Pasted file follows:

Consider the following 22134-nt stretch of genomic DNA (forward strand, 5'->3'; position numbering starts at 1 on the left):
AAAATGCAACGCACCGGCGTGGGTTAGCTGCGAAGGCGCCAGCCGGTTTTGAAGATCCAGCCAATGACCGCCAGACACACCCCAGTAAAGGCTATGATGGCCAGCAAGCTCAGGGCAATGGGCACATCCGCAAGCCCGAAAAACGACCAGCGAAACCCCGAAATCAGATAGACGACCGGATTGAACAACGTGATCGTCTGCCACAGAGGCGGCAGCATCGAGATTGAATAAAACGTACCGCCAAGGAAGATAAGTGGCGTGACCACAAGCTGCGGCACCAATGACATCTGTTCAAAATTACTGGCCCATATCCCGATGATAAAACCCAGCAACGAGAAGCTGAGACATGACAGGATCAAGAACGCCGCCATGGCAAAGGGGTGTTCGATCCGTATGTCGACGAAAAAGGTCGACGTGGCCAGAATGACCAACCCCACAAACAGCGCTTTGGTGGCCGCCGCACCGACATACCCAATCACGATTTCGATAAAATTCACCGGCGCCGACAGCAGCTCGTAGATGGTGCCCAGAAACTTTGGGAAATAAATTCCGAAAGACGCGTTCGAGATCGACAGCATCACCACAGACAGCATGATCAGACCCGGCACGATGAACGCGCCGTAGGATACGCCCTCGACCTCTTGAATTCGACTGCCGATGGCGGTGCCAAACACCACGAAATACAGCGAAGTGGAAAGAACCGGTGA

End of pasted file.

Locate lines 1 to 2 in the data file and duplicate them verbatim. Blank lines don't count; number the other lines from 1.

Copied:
Consider the following 22134-nt stretch of genomic DNA (forward strand, 5'->3'; position numbering starts at 1 on the left):
AAAATGCAACGCACCGGCGTGGGTTAGCTGCGAAGGCGCCAGCCGGTTTTGAAGATCCAGCCAATGACCGCCAGACACACCCCAGTAAAGGCTATGATGGCCAGCAAGCTCAGGGCAATGGGCACATCCGCAAGCCCGAAAAACGACCAGCGAAACCCCGAAATCAGATAGACGACCGGATTGAACAACGTGATCGTCTGCCACAGAGGCGGCAGCATCGAGATTGAATAAAACGTACCGCCAAGGAAGATAAGTGGCGTGACCACAAGCTGCGGCACCAATGACATCTGTTCAAAATTACTGGCCCATATCCCGATGATAAAACCCAGCAACGAGAAGCTGAGACATGACAGGATCAAGAACGCCGCCATGGCAAAGGGGTGTTCGATCCGTATGTCGACGAAAAAGGTCGACGTGGCCAGAATGACCAACCCCACAAACAGCGCTTTGGTGGCCGCCGCACCGACATACCCAATCACGATTTCGATAAAATTCACCGGCGCCGACAGCAGCTCGTAGATGGTGCCCAGAAACTTTGGGAAATAAATTCCGAAAGACGCGTTCGAGATCGACAGCATCACCACAGACAGCATGATCAGACCCGGCACGATGAACGCGCCGTAGGATACGCCCTCGACCTCTTGAATTCGACTGCCGATGGCGGTGCCAAACACCACGAAATACAGCGAAGTGGAAAGAACCGGTGA